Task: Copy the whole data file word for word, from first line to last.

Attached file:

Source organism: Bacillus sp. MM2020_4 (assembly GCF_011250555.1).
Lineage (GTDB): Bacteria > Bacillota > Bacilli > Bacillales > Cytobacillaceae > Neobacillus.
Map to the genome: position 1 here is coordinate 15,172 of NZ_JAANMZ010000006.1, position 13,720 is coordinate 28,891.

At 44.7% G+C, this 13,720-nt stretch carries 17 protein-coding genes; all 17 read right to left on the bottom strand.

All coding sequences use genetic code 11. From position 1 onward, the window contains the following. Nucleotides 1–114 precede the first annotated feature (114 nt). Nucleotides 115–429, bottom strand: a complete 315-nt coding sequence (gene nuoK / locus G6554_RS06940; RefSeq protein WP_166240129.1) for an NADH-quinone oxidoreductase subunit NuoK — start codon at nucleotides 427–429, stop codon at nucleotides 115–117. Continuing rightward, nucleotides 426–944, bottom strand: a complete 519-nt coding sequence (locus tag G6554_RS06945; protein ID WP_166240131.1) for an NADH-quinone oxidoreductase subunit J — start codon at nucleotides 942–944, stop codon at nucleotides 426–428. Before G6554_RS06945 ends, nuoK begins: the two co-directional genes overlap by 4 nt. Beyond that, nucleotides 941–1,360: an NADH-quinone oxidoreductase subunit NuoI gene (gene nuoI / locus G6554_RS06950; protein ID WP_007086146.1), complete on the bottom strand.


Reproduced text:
Source organism: Bacillus sp. MM2020_4 (assembly GCF_011250555.1).
Lineage (GTDB): Bacteria > Bacillota > Bacilli > Bacillales > Cytobacillaceae > Neobacillus.
Map to the genome: position 1 here is coordinate 15,172 of NZ_JAANMZ010000006.1, position 13,720 is coordinate 28,891.

At 44.7% G+C, this 13,720-nt stretch carries 17 protein-coding genes; all 17 read right to left on the bottom strand.

All coding sequences use genetic code 11. From position 1 onward, the window contains the following. Nucleotides 1–114 precede the first annotated feature (114 nt). Nucleotides 115–429, bottom strand: a complete 315-nt coding sequence (gene nuoK / locus G6554_RS06940; RefSeq protein WP_166240129.1) for an NADH-quinone oxidoreductase subunit NuoK — start codon at nucleotides 427–429, stop codon at nucleotides 115–117. Continuing rightward, nucleotides 426–944, bottom strand: a complete 519-nt coding sequence (locus tag G6554_RS06945; protein ID WP_166240131.1) for an NADH-quinone oxidoreductase subunit J — start codon at nucleotides 942–944, stop codon at nucleotides 426–428. Before G6554_RS06945 ends, nuoK begins: the two co-directional genes overlap by 4 nt. Beyond that, nucleotides 941–1,360: an NADH-quinone oxidoreductase subunit NuoI gene (gene nuoI / locus G6554_RS06950; protein ID WP_007086146.1), complete on the bottom strand.